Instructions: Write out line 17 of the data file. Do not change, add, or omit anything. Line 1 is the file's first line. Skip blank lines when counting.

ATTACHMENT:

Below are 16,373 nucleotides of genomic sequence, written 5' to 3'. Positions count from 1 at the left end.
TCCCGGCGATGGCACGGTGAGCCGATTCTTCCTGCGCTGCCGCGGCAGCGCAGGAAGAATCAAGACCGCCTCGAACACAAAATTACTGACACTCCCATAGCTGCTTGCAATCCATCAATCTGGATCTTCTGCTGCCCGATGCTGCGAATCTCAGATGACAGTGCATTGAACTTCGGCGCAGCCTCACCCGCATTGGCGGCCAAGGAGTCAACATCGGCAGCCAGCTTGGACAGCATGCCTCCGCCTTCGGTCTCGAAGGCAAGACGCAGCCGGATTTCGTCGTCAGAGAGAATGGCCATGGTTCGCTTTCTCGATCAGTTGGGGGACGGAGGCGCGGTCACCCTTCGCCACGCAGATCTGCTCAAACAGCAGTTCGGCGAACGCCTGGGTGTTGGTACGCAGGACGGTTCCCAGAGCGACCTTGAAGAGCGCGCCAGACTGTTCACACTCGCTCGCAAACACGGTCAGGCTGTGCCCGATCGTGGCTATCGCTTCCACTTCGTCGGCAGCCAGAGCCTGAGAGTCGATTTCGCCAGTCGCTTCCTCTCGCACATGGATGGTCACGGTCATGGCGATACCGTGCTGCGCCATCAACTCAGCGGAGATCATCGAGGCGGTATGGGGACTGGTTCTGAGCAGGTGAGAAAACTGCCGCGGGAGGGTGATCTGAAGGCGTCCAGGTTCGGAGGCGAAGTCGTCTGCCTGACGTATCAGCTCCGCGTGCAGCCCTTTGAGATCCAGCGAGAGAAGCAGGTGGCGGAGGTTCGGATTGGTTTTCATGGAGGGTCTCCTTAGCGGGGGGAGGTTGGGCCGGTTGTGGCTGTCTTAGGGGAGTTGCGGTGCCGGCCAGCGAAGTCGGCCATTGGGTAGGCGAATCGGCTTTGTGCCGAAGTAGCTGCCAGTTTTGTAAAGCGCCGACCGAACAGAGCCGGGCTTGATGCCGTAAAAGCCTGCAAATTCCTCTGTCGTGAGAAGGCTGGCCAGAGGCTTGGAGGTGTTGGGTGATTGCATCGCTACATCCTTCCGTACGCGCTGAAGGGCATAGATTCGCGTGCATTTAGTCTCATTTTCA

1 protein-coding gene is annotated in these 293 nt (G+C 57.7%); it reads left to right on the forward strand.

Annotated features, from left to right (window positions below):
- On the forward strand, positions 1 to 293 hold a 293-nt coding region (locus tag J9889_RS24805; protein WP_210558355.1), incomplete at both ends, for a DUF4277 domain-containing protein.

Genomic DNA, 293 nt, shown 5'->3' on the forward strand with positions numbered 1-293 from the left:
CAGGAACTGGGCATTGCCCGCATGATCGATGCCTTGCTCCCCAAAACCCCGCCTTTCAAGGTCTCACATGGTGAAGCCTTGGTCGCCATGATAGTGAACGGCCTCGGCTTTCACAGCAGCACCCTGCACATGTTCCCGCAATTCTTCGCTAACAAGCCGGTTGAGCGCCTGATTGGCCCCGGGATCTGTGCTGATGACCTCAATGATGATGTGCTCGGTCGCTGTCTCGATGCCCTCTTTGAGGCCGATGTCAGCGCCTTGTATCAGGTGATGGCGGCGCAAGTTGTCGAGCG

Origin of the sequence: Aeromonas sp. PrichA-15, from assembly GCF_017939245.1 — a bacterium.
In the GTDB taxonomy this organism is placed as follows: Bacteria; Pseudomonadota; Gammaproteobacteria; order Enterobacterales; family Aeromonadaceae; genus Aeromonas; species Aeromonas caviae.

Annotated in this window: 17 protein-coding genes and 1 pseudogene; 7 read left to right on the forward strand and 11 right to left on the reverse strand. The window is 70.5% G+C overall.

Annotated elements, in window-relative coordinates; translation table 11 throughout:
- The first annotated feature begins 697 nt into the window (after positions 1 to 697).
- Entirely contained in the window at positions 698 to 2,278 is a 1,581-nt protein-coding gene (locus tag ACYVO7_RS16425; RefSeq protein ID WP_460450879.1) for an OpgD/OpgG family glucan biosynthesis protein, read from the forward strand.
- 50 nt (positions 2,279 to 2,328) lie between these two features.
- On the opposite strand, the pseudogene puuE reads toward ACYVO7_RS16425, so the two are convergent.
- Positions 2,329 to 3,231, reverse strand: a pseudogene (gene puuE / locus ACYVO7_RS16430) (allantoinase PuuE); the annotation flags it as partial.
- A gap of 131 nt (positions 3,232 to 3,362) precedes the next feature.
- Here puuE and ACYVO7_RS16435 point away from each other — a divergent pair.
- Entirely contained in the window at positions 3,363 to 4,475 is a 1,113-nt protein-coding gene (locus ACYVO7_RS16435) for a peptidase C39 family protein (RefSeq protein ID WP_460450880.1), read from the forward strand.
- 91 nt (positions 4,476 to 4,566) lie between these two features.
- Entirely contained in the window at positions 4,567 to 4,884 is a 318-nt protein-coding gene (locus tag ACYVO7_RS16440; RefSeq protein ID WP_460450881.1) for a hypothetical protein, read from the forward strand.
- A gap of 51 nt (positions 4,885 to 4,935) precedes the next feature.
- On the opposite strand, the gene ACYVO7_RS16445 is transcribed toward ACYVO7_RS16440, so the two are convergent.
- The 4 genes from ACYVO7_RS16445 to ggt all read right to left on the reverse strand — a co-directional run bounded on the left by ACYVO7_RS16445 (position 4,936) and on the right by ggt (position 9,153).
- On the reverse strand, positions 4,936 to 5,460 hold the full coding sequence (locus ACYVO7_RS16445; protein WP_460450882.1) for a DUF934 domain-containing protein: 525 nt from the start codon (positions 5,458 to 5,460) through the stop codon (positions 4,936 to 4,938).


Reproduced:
- A gap of 131 nt (positions 3,232 to 3,362) precedes the next feature.